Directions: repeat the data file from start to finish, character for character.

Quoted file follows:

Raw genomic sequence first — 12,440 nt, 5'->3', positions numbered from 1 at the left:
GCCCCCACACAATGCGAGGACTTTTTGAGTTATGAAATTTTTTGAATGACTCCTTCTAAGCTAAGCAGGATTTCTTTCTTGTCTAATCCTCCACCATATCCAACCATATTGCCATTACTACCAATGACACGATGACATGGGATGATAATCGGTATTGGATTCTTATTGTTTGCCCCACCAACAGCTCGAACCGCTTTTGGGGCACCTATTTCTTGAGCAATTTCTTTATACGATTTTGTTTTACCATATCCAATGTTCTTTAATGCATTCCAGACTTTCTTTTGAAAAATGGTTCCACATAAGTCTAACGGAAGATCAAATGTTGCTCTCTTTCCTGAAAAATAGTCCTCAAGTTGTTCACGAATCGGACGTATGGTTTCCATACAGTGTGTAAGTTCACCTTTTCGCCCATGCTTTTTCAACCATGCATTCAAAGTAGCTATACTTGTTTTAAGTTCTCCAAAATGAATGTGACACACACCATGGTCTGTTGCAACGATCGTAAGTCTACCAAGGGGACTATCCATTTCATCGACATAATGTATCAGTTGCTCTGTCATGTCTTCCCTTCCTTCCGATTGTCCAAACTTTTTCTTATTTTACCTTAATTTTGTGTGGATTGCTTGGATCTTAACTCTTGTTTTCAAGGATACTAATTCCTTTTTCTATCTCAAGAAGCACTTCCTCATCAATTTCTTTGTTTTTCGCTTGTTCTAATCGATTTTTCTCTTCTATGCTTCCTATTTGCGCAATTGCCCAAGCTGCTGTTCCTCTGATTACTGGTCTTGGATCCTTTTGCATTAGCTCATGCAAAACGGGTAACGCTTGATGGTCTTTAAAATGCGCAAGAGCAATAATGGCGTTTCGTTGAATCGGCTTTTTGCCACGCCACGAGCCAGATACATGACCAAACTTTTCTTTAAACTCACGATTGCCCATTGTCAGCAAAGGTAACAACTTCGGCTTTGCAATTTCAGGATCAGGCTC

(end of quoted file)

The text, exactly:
Raw genomic sequence first — 12,440 nt, 5'->3', positions numbered from 1 at the left:
GCCCCCACACAATGCGAGGACTTTTTGAGTTATGAAATTTTTTGAATGACTCCTTCTAAGCTAAGCAGGATTTCTTTCTTGTCTAATCCTCCACCATATCCAACCATATTGCCATTACTACCAATGACACGATGACATGGGATGATAATCGGTATTGGATTCTTATTGTTTGCCCCACCAACAGCTCGAACCGCTTTTGGGGCACCTATTTCTTGAGCAATTTCTTTATACGATTTTGTTTTACCATATCCAATGTTCTTTAATGCATTCCAGACTTTCTTTTGAAAAATGGTTCCACATAAGTCTAACGGAAGATCAAATGTTGCTCTCTTTCCTGAAAAATAGTCCTCAAGTTGTTCACGAATCGGACGTATGGTTTCCATACAGTGTGTAAGTTCACCTTTTCGCCCATGCTTTTTCAACCATGCATTCAAAGTAGCTATACTTGTTTTAAGTTCTCCAAAATGAATGTGACACACACCATGGTCTGTTGCAACGATCGTAAGTCTACCAAGGGGACTATCCATTTCATCGACATAATGTATCAGTTGCTCTGTCATGTCTTCCCTTCCTTCCGATTGTCCAAACTTTTTCTTATTTTACCTTAATTTTGTGTGGATTGCTTGGATCTTAACTCTTGTTTTCAAGGATACTAATTCCTTTTTCTATCTCAAGAAGCACTTCCTCATCAATTTCTTTGTTTTTCGCTTGTTCTAATCGATTTTTCTCTTCTATGCTTCCTATTTGCGCAATTGCCCAAGCTGCTGTTCCTCTGATTACTGGTCTTGGATCCTTTTGCATTAGCTCATGCAAAACGGGTAACGCTTGATGGTCTTTAAAATGCGCAAGAGCAATAATGGCGTTTCGTTGAATCGGCTTTTTGCCACGCCACGAGCCAGATACATGACCAAACTTTTCTTTAAACTCACGATTGCCCATTGTCAGCAAAGGTAACAACTTCGGCTTTGCAATTTCAGGATCAGGCTC